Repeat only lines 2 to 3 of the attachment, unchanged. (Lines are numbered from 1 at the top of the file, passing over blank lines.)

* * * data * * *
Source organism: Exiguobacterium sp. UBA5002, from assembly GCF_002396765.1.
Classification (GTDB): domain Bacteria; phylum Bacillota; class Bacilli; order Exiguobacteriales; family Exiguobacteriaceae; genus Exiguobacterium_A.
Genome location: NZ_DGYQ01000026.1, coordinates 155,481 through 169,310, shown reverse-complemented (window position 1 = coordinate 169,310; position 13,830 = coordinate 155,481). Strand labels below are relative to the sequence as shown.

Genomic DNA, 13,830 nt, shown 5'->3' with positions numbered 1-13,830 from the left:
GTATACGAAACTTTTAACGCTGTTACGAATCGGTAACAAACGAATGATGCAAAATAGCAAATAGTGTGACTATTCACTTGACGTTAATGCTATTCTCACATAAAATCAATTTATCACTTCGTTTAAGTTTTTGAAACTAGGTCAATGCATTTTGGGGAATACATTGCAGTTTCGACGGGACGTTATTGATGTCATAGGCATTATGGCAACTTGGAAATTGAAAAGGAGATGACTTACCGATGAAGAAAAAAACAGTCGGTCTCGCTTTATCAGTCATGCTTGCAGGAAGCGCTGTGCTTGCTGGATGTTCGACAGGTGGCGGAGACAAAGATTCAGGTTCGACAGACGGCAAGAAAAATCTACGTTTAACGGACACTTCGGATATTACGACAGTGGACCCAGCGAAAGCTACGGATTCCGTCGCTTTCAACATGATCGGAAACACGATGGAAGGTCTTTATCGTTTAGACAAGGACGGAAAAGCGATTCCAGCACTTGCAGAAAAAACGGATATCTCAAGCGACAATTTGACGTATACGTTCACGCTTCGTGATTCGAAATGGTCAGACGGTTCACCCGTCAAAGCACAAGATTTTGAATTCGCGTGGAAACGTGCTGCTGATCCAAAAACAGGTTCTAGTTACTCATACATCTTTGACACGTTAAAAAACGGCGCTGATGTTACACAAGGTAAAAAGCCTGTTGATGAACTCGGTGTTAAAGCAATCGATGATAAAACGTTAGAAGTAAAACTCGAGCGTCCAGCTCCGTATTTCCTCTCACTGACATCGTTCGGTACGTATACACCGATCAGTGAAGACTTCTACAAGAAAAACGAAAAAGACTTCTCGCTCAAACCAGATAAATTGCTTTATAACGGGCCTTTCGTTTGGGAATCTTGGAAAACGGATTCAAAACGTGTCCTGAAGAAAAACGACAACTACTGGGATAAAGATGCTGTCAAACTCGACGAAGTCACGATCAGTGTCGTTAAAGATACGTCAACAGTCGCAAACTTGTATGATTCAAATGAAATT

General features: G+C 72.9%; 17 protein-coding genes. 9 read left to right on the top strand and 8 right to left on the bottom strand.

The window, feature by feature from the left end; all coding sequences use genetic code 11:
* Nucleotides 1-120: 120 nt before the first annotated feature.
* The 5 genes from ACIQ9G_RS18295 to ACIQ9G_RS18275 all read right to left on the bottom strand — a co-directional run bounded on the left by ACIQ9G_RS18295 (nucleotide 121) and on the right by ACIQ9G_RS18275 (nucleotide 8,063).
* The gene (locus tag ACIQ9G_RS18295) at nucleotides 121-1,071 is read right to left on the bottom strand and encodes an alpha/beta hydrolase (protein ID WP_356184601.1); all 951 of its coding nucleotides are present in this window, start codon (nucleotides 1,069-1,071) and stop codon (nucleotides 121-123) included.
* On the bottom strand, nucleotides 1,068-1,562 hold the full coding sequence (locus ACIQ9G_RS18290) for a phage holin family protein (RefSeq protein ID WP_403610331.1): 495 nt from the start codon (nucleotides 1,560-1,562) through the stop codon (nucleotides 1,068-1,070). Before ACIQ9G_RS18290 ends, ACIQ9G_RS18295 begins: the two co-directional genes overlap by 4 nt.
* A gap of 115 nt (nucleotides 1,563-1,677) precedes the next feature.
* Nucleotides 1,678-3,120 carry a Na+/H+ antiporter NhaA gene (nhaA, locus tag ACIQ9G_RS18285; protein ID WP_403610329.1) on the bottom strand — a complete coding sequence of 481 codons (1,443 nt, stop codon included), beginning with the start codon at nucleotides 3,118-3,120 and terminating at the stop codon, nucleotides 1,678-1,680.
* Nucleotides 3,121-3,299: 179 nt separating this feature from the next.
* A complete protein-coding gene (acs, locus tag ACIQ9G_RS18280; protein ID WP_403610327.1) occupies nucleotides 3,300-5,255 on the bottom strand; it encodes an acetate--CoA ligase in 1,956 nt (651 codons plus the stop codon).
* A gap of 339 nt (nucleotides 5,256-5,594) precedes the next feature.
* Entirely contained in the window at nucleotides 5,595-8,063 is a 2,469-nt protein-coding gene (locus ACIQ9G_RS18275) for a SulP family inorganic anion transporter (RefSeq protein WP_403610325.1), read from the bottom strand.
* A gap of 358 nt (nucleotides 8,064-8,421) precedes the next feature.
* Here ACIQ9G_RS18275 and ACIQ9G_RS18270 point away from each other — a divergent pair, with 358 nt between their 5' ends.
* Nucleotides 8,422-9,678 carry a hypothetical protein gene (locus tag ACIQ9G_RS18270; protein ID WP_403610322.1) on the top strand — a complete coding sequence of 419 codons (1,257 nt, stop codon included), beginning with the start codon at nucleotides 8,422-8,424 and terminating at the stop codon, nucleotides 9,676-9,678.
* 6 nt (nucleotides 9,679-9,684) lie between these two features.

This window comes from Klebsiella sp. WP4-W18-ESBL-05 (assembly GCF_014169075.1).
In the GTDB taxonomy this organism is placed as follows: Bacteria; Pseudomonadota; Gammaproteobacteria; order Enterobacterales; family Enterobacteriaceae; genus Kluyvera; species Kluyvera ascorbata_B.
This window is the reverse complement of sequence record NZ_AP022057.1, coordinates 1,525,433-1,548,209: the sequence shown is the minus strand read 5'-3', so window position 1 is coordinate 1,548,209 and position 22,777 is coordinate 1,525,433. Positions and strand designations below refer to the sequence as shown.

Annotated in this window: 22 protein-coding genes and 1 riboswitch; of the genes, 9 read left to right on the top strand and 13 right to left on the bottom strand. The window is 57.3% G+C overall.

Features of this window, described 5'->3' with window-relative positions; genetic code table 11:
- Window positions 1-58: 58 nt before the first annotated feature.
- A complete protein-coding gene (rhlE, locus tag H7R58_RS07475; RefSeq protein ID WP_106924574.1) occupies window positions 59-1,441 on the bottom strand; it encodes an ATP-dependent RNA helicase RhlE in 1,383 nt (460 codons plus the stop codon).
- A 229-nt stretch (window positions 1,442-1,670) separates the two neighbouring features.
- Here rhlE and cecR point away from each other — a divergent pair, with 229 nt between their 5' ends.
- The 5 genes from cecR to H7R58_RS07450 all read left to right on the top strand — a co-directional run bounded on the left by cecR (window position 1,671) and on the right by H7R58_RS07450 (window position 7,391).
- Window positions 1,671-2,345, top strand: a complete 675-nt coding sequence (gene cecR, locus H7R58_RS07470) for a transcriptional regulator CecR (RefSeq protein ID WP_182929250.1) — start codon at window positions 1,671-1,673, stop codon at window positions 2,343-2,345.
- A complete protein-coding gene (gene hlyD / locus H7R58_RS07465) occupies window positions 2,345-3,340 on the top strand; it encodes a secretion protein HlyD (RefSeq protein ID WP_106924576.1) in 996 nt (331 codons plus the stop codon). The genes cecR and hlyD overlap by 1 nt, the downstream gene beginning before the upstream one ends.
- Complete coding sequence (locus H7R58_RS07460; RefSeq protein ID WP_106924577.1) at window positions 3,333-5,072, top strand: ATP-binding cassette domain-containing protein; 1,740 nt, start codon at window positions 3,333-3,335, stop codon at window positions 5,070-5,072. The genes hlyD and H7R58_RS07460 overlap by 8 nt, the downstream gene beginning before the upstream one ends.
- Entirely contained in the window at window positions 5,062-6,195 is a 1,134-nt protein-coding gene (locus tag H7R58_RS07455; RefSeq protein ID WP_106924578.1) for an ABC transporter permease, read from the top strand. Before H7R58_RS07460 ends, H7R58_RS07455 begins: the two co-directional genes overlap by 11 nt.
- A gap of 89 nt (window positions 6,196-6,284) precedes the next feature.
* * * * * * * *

Classification (GTDB): domain Bacteria; phylum Bacillota; class Bacilli; order Exiguobacteriales; family Exiguobacteriaceae; genus Exiguobacterium_A.
Genome location: NZ_DGYQ01000026.1, coordinates 155,481 through 169,310, shown reverse-complemented (window position 1 = coordinate 169,310; position 13,830 = coordinate 155,481). Strand labels below are relative to the sequence as shown.